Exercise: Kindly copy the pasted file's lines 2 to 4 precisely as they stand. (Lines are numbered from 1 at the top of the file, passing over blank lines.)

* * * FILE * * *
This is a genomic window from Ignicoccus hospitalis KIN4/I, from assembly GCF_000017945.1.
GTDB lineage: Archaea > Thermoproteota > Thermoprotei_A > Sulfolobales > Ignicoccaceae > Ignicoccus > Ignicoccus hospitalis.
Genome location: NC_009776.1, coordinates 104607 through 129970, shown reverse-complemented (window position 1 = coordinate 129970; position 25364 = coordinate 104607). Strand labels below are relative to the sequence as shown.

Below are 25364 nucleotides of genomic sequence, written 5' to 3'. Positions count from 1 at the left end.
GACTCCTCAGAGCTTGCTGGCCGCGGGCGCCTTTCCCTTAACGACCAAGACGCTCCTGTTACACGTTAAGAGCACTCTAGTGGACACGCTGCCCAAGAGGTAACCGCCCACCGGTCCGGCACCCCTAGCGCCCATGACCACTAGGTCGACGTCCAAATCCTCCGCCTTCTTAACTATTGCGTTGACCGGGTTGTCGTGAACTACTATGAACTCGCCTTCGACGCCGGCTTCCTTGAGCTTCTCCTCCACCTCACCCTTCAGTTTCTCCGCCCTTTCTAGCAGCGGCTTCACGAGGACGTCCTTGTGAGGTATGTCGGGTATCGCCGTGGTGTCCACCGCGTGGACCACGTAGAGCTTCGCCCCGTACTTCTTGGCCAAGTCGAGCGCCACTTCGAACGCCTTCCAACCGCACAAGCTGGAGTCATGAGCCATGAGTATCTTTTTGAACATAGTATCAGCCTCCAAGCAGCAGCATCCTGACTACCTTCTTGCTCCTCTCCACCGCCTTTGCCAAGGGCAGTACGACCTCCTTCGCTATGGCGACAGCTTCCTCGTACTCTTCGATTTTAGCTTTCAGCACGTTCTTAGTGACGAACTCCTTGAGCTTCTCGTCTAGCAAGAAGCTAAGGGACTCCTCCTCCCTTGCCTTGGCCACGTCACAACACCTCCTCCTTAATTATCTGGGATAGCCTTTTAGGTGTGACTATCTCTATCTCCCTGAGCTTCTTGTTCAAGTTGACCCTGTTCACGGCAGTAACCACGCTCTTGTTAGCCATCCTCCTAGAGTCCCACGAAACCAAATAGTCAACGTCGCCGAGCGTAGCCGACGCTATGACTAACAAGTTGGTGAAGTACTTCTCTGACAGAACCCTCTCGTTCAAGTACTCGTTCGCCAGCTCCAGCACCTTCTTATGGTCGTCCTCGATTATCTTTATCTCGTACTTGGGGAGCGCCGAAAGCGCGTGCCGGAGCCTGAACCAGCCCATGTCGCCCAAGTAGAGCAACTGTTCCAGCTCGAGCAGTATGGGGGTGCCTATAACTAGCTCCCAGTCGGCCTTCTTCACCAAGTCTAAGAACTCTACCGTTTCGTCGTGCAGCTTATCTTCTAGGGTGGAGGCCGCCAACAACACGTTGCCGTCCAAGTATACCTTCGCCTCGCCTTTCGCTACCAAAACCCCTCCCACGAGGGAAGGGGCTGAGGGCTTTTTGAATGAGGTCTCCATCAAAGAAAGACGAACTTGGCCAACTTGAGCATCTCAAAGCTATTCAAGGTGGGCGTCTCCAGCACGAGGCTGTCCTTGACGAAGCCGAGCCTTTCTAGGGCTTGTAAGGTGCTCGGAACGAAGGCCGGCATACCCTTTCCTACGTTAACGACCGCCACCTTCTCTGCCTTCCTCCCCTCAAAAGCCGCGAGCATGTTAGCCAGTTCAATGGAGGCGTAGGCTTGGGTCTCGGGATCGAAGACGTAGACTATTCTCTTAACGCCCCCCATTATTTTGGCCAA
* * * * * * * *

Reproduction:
GTDB lineage: Archaea > Thermoproteota > Thermoprotei_A > Sulfolobales > Ignicoccaceae > Ignicoccus > Ignicoccus hospitalis.
Genome location: NC_009776.1, coordinates 104607 through 129970, shown reverse-complemented (window position 1 = coordinate 129970; position 25364 = coordinate 104607). Strand labels below are relative to the sequence as shown.

Below are 25364 nucleotides of genomic sequence, written 5' to 3'. Positions count from 1 at the left end.